Founders and Employees Distribute (what’s left)
$0 ($20M sale - $20M to Hugh)
What’s happening? Hugh will likely take the liquidation preference at $20M as it maximizes his return. Though, maybe he’s nice, and will give some of it back.
It’s clear it’s important to consider the preferred stock options of investors in a startup whether you’re looking to raise or you’re joining a company. Depending on the terms, that hope of an exit to pay for a new life may not pan out.

Caps.

Okay, so some of the scenarios above look incredibly dismal. Is there anything that can be done outside of negotiating or anything to put in the investment terms to protect the startup? After all, the liquidation preference and participating vs. non-participating stock help protect and maximize value to the investor. There are a few mechanisms, but one of the more common ways is via a cap that limits the returns of what investors can achieve.

With caps, companies can protect their equity stakes and that of other shareholders including the employees. I’m not going to illustrate this, but if you want to investigate, check out the sources below. When you do, also look up “Zone of Indifference”. The zone of indifference is the region between acquisition values where the returns to the investor won’t change due to structures of the liquidation preferences, participatory vs. non, and caps.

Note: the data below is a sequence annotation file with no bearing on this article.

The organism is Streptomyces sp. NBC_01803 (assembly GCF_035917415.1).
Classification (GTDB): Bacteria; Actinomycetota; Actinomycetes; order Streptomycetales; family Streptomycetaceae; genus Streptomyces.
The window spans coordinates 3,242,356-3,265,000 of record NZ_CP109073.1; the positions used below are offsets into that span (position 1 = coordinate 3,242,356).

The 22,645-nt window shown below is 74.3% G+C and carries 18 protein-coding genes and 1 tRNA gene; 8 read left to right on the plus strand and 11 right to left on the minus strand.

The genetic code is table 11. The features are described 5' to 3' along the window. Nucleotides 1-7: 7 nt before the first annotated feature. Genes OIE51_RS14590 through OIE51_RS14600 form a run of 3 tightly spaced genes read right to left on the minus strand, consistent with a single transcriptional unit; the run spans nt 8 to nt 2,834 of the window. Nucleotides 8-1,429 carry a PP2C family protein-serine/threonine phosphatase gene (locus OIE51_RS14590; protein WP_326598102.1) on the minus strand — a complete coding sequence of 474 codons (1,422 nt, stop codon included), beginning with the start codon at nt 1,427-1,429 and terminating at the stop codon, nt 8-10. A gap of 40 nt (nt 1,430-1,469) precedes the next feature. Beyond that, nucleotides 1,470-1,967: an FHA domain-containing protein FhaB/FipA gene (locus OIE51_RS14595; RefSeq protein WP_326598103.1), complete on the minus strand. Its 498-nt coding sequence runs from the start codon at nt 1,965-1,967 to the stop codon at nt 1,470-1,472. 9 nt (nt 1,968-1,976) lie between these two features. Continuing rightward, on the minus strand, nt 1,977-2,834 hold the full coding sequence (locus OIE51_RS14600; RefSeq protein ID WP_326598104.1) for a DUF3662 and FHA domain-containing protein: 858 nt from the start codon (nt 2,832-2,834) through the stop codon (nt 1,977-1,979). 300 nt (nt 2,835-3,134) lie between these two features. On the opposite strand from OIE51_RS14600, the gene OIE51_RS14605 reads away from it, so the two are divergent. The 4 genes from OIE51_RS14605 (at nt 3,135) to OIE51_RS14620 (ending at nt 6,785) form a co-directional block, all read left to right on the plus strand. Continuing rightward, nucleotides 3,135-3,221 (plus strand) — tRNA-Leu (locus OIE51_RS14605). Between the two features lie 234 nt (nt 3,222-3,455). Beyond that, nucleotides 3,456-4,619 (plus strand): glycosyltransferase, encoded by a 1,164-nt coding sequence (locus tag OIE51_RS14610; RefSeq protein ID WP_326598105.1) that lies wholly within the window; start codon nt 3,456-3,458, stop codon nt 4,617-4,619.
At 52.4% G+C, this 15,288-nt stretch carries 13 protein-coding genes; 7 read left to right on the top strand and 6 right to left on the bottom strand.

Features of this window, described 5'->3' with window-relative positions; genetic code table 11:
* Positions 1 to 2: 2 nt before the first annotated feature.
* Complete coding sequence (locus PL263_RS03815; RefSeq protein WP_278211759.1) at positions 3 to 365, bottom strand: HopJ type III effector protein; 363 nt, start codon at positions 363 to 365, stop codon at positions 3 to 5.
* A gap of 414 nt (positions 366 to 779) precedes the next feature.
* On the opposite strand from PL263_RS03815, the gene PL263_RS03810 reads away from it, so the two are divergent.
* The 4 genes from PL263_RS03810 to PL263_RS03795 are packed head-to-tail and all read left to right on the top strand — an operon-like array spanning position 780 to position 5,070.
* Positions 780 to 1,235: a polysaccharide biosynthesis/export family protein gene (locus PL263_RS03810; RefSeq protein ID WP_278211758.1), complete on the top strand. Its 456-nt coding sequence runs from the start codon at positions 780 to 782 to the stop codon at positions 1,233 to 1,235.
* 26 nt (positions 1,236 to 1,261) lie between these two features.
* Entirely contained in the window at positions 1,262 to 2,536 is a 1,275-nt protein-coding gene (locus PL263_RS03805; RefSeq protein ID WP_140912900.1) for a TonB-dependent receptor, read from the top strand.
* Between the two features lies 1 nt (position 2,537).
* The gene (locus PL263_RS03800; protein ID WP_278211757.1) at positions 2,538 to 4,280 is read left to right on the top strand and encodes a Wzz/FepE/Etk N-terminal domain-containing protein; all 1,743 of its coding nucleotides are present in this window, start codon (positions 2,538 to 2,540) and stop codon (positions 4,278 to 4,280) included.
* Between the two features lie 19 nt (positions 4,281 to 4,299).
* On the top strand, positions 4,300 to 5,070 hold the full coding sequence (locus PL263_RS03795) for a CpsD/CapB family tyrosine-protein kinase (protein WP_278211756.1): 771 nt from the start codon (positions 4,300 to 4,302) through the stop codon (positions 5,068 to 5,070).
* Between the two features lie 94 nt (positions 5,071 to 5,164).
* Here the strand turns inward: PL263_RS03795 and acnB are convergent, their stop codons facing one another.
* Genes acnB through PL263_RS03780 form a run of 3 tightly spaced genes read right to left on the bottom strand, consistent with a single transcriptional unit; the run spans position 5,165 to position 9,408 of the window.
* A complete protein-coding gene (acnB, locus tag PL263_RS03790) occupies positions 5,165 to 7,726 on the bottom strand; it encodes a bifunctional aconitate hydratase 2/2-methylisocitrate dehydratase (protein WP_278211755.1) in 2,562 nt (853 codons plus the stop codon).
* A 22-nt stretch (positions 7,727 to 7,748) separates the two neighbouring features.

Conclusion.

When I ended Part 1, I listed several finance terms and subjects I would talk about… whoops. I started reading about Buffer, and I had so many questions. After doing my research, this stuff was just too good to not share. Okay, so let’s repost the list from last month add a few subjects, and then I’ll shoot to research them and share in January.
  • Types of financing including equity vs. debt
  • Convertible
  • Earnings per share (EPS)
  • Pre-money vs. post-money
  • Dividend
  • Pro-rata
  • Etc.

Umm, I’ll also perhaps start the S-1 IPO filing reviews beginning next year… maybe. We’ll see how all this goes in addition to the technical posts having launched Dee Duper a couple weeks ago.

What are your thoughts about the concepts introduced and talked about here? What questions/ concepts are you wondering about that I can help do some research for you? What questions do you have about what I’ve shared above, or comments?